Little Things: The Falcom Bounce

Video games diverge when it comes to falling. A harsh, semi-realistic adventure like Dark Souls shows no mercy to anyone who drops too far a distance. A cute side-scroller like Super Mario Bros. 3 or Dino City lets you plummet from great heights unharmed, provided there’s a place to land and you’re not just tumbling into a bottomless pit. There’s not much to it: if you fall, you either take damage or walk away cartoonishly unscathed.

Some games from Falcom put a little more thought into this. Characters don’t just fall. They bounce.

A good example appears in Legacy of the Wizard for the NES. It’s technically part of Falcom’s Dragon Slayer series, and it sends an adventurous family (and their pet) through a ludicrously complex maze. The gameplay resembles a side-scroller, so the members of the clan can jump, climb ladders, and, of course, fall from great heights.

Observe this example with Pochi, the family’s loyal monster pet. I’m using him because he's a dog in the family portrait and a dino-dragon in the game and therefore the best character.

Gravity Rush Now Even More of a Cartoon

Gravity Rush 2 is little under a month away, and I prefer to pretend it’s already here. I’m running a Gravity Rush contest for a few more days, and I’m busy playing the demo that went up on the PlayStation Network last week. And just today, Sony released the two-part Gravity Rush: The Animation – Overture. Sure, you can watch it for free on Sony’s YouTube Channel, but why do that when instead you can read my opinion of it?

Or maybe I'll just use a picture.

A bridge between the first game and the sequel, Overture answers at least one important question about Gravity Rush: what do the characters like to eat?

Yes, it goes all of two minutes before trotting out a harmless but tiresome cliché: the heroine flying into a violent fury when a precious, newly acquired snack is destroyed. Floating around a market, Kat buys a kabob, loses it, and trashes bug-eyed Nevi shadow creatures, whereupon Raven, her less cheerful rival, shows up and lends a hand. This occupies half of Overture’s running time.

The second half jumps back a short while and finds Kat and Raven eating snacks (of course) and discussing a recent spate of disappearances in their home city of Hekseville. They’re suddenly sent to a mysterious floating island where a HAL-like computer holds children hostage in little power cels. Two half-masked, mummy-like antagonists appear, and then everyone ends up warped to the strange new city we’ll see in Gravity Rush 2.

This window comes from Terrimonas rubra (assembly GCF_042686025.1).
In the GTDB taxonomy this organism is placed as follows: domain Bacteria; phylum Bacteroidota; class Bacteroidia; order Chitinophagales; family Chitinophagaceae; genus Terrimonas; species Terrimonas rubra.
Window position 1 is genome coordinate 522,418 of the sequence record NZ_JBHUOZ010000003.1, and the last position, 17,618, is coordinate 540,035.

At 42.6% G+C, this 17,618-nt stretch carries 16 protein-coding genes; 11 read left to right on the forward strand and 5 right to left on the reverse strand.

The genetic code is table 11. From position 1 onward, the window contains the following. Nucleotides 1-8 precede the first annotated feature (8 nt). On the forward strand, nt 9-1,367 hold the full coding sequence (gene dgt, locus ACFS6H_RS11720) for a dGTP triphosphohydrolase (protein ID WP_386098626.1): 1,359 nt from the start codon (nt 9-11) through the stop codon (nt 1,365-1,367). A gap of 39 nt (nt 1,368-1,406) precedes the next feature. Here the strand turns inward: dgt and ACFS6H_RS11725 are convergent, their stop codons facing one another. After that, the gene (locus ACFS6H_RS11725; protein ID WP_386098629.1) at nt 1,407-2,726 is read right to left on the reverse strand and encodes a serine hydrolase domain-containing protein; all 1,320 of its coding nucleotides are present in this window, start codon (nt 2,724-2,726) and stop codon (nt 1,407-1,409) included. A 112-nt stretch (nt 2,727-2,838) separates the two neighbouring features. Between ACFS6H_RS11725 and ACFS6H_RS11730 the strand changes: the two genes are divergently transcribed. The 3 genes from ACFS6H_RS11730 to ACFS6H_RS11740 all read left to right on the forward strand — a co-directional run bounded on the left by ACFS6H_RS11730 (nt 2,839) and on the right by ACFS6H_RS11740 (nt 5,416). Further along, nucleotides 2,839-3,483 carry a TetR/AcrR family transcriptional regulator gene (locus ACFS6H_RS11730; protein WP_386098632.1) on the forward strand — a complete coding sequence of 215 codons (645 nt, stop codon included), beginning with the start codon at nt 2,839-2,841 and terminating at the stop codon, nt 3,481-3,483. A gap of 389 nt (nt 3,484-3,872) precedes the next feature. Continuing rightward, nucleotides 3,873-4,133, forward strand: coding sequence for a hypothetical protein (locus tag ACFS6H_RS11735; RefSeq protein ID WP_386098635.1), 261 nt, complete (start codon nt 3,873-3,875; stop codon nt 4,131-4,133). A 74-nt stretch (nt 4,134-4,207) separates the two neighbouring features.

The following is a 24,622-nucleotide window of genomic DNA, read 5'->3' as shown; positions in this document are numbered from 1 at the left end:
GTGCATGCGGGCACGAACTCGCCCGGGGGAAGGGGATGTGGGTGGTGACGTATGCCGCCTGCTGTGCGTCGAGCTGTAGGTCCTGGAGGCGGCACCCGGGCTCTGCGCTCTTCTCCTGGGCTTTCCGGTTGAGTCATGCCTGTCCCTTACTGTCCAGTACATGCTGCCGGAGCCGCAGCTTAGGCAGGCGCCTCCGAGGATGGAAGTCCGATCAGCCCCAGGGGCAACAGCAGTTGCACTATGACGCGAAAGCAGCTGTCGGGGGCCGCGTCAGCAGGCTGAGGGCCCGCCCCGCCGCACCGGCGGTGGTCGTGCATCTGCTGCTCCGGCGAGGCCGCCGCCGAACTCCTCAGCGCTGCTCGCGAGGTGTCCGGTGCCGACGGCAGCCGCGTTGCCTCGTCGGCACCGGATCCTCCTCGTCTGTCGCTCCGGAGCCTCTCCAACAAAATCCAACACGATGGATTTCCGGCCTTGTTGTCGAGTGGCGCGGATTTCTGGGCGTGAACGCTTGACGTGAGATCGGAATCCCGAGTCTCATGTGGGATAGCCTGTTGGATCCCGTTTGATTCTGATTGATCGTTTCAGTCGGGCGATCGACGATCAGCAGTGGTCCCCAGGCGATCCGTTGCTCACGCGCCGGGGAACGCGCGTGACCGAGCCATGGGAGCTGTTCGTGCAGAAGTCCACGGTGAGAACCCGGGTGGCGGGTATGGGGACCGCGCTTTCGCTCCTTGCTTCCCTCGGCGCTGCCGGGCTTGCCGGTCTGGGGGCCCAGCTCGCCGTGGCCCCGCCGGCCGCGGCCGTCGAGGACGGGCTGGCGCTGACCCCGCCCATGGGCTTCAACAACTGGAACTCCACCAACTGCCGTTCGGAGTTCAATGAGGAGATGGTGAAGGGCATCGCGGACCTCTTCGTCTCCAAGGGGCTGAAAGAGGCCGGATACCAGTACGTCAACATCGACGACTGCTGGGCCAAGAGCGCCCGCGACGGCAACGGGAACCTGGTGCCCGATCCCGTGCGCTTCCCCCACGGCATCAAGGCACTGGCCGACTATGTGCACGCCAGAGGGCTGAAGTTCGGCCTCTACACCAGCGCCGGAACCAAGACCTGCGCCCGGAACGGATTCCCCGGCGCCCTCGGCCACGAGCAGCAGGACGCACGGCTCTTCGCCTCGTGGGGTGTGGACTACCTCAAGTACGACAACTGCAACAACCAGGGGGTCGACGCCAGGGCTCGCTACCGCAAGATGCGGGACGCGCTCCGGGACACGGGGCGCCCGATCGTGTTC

Overture is an enjoyable gap-filler, all things considered. I can't imagine it swaying those with no interest whatsoever in Gravity Rush, but it brings up the game's best points. The animation is vibrant and mostly fluid, capturing the details of the floating city and Kat’s bubbly personality—which fortunately develops beyond “I like to eat” in the second half. It also keeps the fictional language from the games, as the characters all use the same melodious semi-French, semi-Japanese tone (in which Kat and Raven’s names sound the same as they do in English). I’m a sucker for made-up languages. I’d watch Barb Wire if everyone talked like they were speaking Italian and Swahili backwards.

 Short as it is, Overture stokes my Gravity Rush 2 interest, which was, of course, crazily high already. I’m gonna go play the demo another dozen times.

The Best of Anime...Music

America’s anime fans were pretty busy in the late 1990s. We weren't satisfied just watching Robotech reruns on Toonami; we fervently devoured favorite series, wrote letters to keep Sailor Moon on the air, and went to conventions in numbers previously unseen. We also spent lots of money on anime and its ancillary merchandise. So great was our hunger that some of us thought it a momentous privilege to pay thirty bucks for the imported soundtrack to a movie or series we enjoyed.

In that light, The Best of Anime seemed like a great deal. Rhino Records released it in 1998 at the same price as a new album from Weezer or Neutral Milk Hotel, and it settled the question of anime's finest music for all time.

The Best of Anime aimed itself as much at new fans as it did at old-timers, and it shows in the cover choices. The CD comes with an illustration of either Cutey Honey or Speed Racer, and the art itself is a thin cel-like sheet posed before the booklet’s cover image of a Silent Mobius cityscape. I was a teenage boy at the time, and despite Speed Racer’s ironic cred, I went with the Cutey Honey cover. And then I tucked the cel inside the booklet before anyone could see it on my shelf.

Despite the title, this isn't an authoritative collection of the finest music spawned in Japan’s animation circuit. If it were, it’d have the Orguss 02 opening.

No, this is less a Top-40 countdown and more an educational sampling from three decades of popular anime series, and it might be more accurate to call it The Best of Anime That We Could Afford to License. It’s helped by some nice liner notes from Fred Patten, who introduces each series and explains just how it fits into the broader vein of anime. He also provides a brief rundown of just how certain shows and the attendant fandom took off in America—starting with an anecdote about the heroine of Brave Raideen kicking an enemy soldier in the crotch.

And the songs themselves? The Best of Anime is a hodgepodge of corny opening tunes and disposable puffery surrounding a few genuinely good numbers. In other words, it’s a perfect encapsulation of anime music.